In the book The Boy In The Striped Pajamas, why was Bruno's dad chosen to be commandant?
In The Boy in the Striped Pajamas, Bruno's family is unhappy that they have to leave Berlin and settle down in a "desolate" place. As Maria packs Bruno's things, his mother tries to explain to him why they have to go. She reminds him that his father is "very important" and that he has to go because "there's a very special job" and Bruno's father has been designated to do it. Bruno realizes that he doesn't really know or understand what his father does. He knows that there are always "men in fantastic uniforms" and "women with typewriters" at his home who are always extremely polite to his father, but unlike his friends' fathers who are greengrocers or chefs and so on, all that Bruno knows about his own father's job as a commandant is that he is "a man to watch." He also knows that "the Fury" (Bruno's mispronunciation of fuhrer) has "big things in mind for him." This is why Bruno's father has been chosen to be commandant at "Out-With."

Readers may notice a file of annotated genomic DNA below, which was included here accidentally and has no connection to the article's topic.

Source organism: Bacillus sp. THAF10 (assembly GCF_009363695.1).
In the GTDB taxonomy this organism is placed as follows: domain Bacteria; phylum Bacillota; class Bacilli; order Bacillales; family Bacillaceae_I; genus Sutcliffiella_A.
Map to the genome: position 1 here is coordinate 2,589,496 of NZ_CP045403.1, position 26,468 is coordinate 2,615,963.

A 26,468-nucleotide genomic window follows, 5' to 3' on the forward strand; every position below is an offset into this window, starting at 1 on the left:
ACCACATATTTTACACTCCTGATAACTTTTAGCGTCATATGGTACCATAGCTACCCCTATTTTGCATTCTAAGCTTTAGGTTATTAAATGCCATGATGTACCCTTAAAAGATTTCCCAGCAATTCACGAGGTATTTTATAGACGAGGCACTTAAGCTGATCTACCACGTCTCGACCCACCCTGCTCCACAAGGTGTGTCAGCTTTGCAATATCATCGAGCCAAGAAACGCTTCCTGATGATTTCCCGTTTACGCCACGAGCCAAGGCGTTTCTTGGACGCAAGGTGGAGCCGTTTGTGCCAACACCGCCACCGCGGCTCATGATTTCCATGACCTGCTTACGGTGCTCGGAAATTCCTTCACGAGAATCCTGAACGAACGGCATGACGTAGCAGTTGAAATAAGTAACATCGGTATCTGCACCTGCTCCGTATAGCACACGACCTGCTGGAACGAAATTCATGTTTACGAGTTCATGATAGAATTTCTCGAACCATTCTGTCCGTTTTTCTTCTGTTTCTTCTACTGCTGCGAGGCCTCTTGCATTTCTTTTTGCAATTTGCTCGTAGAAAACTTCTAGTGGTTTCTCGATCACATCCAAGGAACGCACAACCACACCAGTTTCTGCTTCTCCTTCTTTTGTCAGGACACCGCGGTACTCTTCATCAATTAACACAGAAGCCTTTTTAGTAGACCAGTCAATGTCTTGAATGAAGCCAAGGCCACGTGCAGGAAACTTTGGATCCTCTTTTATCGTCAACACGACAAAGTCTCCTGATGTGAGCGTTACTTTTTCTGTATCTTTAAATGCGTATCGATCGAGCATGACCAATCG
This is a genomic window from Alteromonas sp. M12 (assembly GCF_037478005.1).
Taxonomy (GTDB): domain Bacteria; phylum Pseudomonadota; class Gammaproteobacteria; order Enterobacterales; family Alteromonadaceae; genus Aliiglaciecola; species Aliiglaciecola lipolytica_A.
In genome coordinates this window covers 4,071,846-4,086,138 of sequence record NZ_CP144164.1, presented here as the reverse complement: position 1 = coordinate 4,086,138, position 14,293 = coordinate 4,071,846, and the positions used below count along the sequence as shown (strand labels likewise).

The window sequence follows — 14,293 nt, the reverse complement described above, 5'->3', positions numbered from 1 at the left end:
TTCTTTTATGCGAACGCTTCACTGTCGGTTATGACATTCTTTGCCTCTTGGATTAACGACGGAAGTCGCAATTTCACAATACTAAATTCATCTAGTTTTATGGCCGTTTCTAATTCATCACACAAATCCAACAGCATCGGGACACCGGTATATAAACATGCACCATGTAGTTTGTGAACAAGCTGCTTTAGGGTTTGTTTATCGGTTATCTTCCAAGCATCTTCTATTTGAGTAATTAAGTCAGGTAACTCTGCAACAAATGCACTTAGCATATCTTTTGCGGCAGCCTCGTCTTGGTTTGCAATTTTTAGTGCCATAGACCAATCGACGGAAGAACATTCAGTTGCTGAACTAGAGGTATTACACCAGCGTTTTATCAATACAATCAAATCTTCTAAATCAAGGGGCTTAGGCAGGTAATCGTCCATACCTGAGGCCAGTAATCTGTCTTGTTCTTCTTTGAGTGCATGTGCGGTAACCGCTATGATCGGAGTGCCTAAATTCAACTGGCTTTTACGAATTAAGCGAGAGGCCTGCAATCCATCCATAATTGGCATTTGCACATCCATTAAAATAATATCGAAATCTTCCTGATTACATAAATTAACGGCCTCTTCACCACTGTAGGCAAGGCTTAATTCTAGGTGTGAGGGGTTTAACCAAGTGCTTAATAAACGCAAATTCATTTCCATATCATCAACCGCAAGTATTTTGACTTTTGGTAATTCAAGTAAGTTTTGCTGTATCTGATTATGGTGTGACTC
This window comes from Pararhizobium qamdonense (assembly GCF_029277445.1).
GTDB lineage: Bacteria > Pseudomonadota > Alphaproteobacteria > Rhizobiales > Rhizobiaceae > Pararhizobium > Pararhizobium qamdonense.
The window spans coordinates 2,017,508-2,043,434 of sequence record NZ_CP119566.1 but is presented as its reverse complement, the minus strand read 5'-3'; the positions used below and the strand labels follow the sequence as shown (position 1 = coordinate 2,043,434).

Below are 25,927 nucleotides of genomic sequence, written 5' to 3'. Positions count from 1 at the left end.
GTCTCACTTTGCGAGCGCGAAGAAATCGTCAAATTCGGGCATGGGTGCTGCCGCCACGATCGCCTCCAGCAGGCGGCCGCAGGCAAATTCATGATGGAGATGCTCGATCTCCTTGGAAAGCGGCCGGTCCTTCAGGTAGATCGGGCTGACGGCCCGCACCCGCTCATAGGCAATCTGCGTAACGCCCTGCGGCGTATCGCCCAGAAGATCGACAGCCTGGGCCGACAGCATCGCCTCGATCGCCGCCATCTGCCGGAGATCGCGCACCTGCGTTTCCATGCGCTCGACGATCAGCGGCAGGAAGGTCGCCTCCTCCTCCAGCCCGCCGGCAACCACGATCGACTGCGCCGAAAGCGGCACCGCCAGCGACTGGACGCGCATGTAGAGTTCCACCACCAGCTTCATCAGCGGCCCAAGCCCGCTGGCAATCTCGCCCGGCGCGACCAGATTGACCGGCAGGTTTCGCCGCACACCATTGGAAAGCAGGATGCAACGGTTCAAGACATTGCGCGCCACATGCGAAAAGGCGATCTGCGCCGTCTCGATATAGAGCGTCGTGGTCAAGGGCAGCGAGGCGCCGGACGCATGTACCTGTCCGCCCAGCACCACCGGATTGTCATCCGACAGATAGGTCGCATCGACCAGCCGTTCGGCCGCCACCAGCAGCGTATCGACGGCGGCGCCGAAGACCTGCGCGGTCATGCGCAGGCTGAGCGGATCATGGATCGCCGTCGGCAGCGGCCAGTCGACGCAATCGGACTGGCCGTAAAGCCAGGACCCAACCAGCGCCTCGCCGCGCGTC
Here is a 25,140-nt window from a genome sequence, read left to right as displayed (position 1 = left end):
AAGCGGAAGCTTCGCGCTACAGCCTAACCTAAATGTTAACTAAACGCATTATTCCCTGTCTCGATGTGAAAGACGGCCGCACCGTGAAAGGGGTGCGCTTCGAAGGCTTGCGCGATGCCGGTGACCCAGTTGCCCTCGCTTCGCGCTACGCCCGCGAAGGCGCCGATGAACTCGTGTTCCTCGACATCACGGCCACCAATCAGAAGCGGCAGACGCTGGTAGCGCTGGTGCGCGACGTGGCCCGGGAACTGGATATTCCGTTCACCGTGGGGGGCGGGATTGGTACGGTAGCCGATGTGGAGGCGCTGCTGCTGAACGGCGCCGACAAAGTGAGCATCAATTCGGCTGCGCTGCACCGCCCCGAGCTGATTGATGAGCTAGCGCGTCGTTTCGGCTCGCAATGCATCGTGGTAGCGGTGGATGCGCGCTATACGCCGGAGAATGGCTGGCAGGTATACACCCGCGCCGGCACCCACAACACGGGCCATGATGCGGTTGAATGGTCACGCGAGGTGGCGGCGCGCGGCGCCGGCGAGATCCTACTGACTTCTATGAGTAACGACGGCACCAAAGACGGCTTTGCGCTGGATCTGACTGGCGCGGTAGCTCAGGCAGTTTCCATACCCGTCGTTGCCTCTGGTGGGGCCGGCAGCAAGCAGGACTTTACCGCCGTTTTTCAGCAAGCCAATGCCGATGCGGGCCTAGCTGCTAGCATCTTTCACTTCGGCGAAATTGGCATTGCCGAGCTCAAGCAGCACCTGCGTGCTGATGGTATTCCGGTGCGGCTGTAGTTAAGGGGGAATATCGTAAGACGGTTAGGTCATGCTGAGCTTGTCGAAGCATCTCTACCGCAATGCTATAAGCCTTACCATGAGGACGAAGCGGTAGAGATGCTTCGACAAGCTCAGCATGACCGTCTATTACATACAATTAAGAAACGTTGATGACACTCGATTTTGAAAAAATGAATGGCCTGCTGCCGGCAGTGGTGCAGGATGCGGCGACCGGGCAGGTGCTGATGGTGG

Bruno is unconvinced of the importance of this new job, especially when he learns that the family must leave Berlin. He cannot imagine his life without his "three best friends for life" and being told that he will make new friends is no consolation at all. Bruno does not understand why his father's job takes preference over everything and he expresses his dissatisfaction. He equates his father's job as commandant alongside the jobs of greengrocer, teacher and chef because he has no concept of what his father may be doing. He knows that he is "serious" but Bruno considers that all fathers should be serious and so he continues to object, bravely standing up to his father, but without effect.